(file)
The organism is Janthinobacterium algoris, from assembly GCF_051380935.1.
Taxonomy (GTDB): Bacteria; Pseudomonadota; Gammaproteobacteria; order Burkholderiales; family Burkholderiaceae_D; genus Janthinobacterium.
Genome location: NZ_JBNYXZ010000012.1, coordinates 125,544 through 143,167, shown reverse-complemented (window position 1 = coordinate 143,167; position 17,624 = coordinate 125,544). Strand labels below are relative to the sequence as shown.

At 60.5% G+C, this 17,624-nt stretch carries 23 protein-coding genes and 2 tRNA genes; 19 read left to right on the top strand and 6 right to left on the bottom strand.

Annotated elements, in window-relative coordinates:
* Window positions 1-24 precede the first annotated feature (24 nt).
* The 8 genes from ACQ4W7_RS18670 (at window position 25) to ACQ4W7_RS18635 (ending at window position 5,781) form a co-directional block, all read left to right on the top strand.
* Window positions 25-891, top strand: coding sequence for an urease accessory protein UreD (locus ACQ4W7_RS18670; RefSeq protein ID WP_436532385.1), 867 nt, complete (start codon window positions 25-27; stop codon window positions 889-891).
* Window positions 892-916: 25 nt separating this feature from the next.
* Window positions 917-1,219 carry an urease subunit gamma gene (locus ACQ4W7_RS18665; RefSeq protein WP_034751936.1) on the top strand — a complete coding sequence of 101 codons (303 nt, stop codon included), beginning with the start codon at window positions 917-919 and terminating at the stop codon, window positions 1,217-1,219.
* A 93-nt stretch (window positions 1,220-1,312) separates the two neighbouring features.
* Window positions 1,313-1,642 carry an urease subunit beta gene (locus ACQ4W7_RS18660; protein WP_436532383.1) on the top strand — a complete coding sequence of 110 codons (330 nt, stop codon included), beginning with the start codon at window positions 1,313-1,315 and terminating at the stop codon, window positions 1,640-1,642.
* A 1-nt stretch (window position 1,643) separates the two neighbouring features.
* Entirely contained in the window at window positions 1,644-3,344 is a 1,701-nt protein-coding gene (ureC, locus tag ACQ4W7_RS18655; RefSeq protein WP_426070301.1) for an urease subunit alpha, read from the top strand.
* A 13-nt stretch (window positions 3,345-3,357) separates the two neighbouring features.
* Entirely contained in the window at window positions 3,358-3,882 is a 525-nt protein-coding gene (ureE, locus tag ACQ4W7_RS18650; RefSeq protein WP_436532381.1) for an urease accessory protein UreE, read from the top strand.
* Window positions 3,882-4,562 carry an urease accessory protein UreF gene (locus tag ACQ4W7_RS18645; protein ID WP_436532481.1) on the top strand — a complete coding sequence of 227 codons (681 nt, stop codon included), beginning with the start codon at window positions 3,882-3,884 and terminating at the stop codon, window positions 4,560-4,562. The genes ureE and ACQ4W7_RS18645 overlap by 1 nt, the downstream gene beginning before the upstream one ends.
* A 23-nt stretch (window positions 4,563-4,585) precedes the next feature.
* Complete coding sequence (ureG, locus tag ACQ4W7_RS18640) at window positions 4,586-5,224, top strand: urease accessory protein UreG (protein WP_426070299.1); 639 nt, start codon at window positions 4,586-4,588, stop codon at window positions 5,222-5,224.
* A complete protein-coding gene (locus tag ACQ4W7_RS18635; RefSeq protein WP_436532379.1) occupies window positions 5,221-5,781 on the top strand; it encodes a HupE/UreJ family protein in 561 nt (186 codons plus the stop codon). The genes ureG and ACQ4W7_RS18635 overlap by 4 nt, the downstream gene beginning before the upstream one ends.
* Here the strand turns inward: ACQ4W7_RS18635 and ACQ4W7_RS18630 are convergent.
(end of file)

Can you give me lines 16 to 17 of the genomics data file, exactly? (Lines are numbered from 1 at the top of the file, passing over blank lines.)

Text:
* Entirely contained in the window at window positions 3,358-3,882 is a 525-nt protein-coding gene (ureE, locus tag ACQ4W7_RS18650; RefSeq protein WP_436532381.1) for an urease accessory protein UreE, read from the top strand.
* Window positions 3,882-4,562 carry an urease accessory protein UreF gene (locus tag ACQ4W7_RS18645; protein ID WP_436532481.1) on the top strand — a complete coding sequence of 227 codons (681 nt, stop codon included), beginning with the start codon at window positions 3,882-3,884 and terminating at the stop codon, window positions 4,560-4,562. The genes ureE and ACQ4W7_RS18645 overlap by 1 nt, the downstream gene beginning before the upstream one ends.